While data sharing is critical for healthcare and research workflows, HIPAA-covered entities are responsible for protecting patient’s personally identifiable information (PII) as protected health information (PHI). As such, HIPAA-covered entities are bound to protect any information about a patient’s healthcare, health status, and payment history for services.

Data sovereignty leads to further complications. Clinical trials play an essential role in vouching for the safety and efficacy of medical products and innovations. The increasing transparency in clinical trial data makes sharing this information among researchers, clinicians, patients, and trial subjects possible. However, this also makes it a challenge to maintain stakeholder’s control over their data. With laws like General Data Protection Regulation (GDPR) and the emphasis on data localization, data sovereignty is interpreted based on the location of the data. Further, regulations like 21 CFR Part 11 impose strict guidelines on data protection, authentication, and validation for any FDA-regulated entity or use case.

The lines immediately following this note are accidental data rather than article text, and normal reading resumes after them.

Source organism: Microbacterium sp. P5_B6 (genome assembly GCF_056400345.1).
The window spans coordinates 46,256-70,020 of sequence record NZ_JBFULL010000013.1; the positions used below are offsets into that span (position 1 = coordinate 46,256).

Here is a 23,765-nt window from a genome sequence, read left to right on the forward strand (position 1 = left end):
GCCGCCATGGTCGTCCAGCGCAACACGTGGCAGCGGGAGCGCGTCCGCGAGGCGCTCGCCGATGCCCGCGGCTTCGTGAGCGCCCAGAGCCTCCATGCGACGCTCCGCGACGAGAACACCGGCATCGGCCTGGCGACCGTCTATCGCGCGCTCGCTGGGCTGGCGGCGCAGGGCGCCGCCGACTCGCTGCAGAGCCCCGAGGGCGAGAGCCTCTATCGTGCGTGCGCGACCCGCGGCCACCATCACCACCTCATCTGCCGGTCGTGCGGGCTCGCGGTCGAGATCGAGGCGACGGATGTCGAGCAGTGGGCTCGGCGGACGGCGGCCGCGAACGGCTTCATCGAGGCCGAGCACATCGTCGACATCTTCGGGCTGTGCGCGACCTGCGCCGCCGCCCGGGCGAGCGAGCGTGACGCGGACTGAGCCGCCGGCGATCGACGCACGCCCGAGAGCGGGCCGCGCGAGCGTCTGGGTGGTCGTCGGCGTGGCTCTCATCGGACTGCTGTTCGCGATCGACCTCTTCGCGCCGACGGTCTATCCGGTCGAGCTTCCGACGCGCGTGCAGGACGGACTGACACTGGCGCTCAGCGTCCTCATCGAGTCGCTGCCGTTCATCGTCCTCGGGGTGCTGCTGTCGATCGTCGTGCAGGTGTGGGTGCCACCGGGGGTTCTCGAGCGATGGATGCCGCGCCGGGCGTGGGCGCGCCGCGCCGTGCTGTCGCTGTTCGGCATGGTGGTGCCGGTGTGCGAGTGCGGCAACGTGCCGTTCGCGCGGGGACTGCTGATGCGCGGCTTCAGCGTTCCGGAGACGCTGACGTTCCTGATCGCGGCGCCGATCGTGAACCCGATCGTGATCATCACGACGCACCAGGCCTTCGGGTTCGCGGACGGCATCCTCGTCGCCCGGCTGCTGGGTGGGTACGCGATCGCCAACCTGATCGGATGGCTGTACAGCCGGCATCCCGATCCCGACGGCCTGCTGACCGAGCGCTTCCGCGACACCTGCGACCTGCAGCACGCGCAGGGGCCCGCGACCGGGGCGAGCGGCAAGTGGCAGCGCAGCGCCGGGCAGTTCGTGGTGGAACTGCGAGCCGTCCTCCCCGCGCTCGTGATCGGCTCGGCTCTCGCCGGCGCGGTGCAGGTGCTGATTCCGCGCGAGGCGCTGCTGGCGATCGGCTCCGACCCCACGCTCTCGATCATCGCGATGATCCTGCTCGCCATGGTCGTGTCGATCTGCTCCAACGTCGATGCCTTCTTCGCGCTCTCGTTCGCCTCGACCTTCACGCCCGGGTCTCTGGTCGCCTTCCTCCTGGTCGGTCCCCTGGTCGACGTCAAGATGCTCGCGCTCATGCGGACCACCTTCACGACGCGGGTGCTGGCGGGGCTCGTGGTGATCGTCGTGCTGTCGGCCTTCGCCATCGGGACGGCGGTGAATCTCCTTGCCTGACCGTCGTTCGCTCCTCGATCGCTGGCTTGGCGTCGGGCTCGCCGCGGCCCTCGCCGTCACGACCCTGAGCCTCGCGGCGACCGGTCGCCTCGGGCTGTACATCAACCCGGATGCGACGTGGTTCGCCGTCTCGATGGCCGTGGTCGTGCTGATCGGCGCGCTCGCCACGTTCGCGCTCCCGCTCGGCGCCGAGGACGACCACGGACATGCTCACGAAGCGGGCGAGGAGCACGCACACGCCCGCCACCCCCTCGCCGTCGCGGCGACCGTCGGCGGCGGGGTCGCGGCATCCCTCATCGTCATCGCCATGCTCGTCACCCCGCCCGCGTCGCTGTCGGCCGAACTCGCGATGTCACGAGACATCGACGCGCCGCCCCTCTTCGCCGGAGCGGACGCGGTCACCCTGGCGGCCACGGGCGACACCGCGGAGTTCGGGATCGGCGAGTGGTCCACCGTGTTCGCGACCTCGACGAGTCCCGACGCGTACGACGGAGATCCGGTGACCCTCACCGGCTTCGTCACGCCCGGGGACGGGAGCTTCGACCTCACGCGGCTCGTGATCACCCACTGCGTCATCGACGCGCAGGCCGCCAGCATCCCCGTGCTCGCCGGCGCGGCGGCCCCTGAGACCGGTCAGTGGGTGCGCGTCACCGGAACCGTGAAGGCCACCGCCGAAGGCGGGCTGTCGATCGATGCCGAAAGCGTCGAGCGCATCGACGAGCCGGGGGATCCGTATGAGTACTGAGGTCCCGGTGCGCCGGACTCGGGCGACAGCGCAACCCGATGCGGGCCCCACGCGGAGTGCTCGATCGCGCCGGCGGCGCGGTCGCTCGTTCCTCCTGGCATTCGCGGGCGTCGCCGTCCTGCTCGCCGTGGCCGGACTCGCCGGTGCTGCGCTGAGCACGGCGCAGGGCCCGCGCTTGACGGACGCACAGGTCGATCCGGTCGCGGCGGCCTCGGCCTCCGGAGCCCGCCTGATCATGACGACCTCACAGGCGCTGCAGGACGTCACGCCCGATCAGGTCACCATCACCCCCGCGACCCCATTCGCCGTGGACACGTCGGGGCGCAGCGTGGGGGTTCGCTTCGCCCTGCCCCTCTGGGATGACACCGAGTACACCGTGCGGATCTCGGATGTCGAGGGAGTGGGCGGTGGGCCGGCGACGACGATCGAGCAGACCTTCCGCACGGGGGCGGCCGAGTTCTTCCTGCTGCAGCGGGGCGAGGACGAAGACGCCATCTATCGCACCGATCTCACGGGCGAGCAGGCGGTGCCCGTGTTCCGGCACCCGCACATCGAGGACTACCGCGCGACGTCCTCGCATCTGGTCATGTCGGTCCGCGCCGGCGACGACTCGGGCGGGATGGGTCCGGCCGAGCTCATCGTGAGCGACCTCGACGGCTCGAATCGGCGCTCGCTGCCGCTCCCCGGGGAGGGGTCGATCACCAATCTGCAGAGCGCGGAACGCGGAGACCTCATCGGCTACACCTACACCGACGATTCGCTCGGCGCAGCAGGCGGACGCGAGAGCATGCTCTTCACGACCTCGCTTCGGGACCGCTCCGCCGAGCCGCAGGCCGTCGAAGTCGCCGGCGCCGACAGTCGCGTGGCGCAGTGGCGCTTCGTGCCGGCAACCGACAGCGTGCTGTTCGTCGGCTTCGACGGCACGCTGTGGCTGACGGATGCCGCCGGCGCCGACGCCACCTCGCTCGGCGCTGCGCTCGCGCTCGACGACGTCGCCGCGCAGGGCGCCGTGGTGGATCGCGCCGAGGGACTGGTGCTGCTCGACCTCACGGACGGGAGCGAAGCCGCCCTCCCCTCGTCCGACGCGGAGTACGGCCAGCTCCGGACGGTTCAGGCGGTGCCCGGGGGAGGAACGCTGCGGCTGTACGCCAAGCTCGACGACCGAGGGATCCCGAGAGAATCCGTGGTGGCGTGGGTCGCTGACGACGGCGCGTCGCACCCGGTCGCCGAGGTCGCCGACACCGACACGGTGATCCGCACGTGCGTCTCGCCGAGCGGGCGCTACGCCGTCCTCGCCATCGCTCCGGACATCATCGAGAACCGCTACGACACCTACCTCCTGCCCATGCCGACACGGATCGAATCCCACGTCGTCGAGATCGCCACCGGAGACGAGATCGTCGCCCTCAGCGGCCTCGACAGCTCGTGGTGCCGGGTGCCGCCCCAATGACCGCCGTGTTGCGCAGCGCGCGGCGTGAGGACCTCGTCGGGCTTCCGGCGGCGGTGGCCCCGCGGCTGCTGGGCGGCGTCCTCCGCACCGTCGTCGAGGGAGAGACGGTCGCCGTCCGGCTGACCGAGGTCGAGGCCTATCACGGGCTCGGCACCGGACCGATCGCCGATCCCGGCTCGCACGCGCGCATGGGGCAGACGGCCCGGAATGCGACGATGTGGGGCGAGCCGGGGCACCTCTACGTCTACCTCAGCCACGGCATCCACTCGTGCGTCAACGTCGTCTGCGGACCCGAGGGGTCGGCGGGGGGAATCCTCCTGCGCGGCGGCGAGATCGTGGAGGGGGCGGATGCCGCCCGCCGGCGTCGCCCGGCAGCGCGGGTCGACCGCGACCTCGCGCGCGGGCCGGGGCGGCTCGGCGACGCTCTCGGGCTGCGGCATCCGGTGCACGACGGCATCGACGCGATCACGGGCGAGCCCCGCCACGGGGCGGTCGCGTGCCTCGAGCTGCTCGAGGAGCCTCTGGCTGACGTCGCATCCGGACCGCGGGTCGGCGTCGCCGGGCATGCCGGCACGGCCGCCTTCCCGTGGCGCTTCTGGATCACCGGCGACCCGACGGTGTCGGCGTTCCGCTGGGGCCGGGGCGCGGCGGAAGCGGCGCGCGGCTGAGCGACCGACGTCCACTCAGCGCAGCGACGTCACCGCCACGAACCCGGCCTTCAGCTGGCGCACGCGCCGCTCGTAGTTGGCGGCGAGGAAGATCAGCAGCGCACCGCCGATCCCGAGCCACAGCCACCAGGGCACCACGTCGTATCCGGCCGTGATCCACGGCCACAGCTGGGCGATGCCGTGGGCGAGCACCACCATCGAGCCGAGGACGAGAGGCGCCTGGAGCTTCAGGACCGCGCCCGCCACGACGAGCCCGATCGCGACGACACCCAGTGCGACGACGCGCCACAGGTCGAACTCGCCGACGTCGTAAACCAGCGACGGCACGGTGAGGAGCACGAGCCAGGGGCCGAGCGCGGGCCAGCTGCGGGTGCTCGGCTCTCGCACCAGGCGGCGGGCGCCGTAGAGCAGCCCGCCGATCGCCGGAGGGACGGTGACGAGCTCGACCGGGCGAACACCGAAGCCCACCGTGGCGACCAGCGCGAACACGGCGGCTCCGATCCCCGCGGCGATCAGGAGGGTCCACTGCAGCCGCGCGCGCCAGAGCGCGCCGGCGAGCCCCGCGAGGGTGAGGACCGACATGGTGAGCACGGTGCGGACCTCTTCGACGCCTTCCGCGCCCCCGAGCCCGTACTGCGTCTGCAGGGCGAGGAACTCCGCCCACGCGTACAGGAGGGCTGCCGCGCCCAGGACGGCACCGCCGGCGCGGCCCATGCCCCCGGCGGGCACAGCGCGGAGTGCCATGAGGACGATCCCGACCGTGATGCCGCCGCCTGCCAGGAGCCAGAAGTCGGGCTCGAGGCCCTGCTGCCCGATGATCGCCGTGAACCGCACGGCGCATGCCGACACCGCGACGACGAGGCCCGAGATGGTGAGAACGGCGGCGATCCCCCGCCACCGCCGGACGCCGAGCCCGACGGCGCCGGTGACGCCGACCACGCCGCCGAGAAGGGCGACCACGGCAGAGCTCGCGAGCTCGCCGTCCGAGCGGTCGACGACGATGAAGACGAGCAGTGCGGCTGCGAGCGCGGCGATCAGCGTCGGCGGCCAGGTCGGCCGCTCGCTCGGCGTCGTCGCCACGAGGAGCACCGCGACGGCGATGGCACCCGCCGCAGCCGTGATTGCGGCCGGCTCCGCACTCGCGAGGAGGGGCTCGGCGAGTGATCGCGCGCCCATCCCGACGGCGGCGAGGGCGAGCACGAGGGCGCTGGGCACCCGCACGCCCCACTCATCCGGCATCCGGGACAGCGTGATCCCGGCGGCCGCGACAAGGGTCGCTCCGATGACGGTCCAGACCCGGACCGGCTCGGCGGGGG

If you are a healthcare organization or software provider, you understand the struggle to innovate and drive change, while maintaining your security and compliance posture for your applications. Your end users (physicians, radiologists, researchers, and remote operators) require IT environments that are easily accessible and can automatically scale globally on demand.

The network of professionals involved in image management and review is widely distributed, yet applications for review and analysis are still largely desktop-based. This means that a common use case for the healthcare industry is to use desktop applications from anywhere. Let’s use the following example to look more closely into a use case where AppStream 2.0 is helpful.